The Australian dollar came under pressure against its peers on Wednesday, but particularly versus the pound. The GBP/AUD dropped 0.7% over the course of the day to A$1.6770 after comments from the Bank of England (BoE) led investors to believe interest rates could be going up in the UK before the end of the year.

What do these figures mean?
When measuring the value of a pair of currencies, one set equals 1 unit and the other shows the current equivalent. As the market moves, the amount will vary from minute to minute.

For example, it could be written: 1 GBP = 1.72119 AUD

Here, £1 is equivalent to approximately A$1.72. This specifically measures the pound’s worth against the Australian dollar. If the Aussie dollar amount increases in this pairing, it’s positive for the pound.

Or, if you were looking at it the other way around: 1 AUD = 0.57677 GBP

In this example, A$1 is equivalent to approximately £0.58. This measures the Australian dollar’s worth versus the British pound. If the sterling number gets larger, it’s good news for the Aussie dollar.

The pound rallied over 100 points versus the Australian dollar after Chief Economist and voting Monetary Policy Committee (MPC) member, Andy Haldane, made surprising comments. Haldane offered an optimic view of an interest rate hike before the end of year.

This suggestion caught the market off guard for several reasons. Firstly, Haldane is usually considered one of the more conservative members, so the market would not expect him to switch alliances and vote to hike rates. Secondly, for the last four years his voting choice has coincided with that of BoE Governor Mark Carney. Only yesterday Carney stated he didn’t believe now was a good time to raise rates, so the deviation of Haldane is even more conspicuous.

Investors are growing in confidence that a UK interest rate rise may be around the corner. The expectation of a rate hike increased from 20% to 44%. When interest rate expectations increase, usually so does the value of the currency.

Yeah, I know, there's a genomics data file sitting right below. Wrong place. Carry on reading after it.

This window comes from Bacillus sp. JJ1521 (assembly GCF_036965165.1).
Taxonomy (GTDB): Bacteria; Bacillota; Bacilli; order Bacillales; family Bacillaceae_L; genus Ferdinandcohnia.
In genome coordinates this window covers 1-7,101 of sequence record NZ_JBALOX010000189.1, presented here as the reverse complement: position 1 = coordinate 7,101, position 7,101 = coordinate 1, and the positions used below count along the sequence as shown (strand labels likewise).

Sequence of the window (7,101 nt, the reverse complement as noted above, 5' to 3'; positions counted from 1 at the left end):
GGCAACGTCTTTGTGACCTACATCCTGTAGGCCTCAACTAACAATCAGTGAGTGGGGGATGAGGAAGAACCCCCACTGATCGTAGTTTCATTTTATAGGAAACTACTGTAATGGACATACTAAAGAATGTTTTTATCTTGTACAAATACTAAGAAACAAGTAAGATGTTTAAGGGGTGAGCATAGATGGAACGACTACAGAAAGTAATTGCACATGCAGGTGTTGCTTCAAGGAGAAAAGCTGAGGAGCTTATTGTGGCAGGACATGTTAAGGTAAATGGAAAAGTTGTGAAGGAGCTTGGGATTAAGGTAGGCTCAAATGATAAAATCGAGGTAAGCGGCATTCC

Why do raised interest rates boost a currency’s value?
Interest rates are key to understanding exchange rate movements. Those who have large sums of money to invest want the highest return on their investments. Higher interest rate environments tend to offer higher yields. So, if the interest rate or at least the interest rate expectation of a country is relatively higher compared to another, then it attracts more foreign capital investment. Large corporations and investors need local currency to invest. More local currency used then boosts the demand of that currency, pushing the value higher.

Another quiet day for the Aussie, eyes towards iron ore prices

The Australian dollar started Wednesday off on the right foot. However, it was still unable to recover the ground it lost following Haldane’s speech.

Whether or not the Australian dollar sees a repeat of today’s selling pressure against the pound will largely depend on UK political jitters. Sentiment in general will also play a role given that there are no market moving events scheduled into the economic calendar for either the Australian dollar or the pound. In fact, high impacting economic events for the Australian dollar are scarce until next week.

In the absence of Australian macro data, investors could switch their focus back to the commodity market and, particularly, iron ore. Iron ore has been selling off since late March, but interestingly the last six sessions have seen gains, which could spark some optimism back into the Australian dollar.

Why does the price of iron ore impact the Australian dollar?
The reason behind this is because commodities, particularly iron ore, make up the bulk of Australian exports. Ultimately, Australian iron ore needs to be purchased using Australian dollars. So, if the demand or expected demand for iron ore increases, then demand for the Australian dollar also increases. As the demand for the Australian dollar goes up, so does its value.

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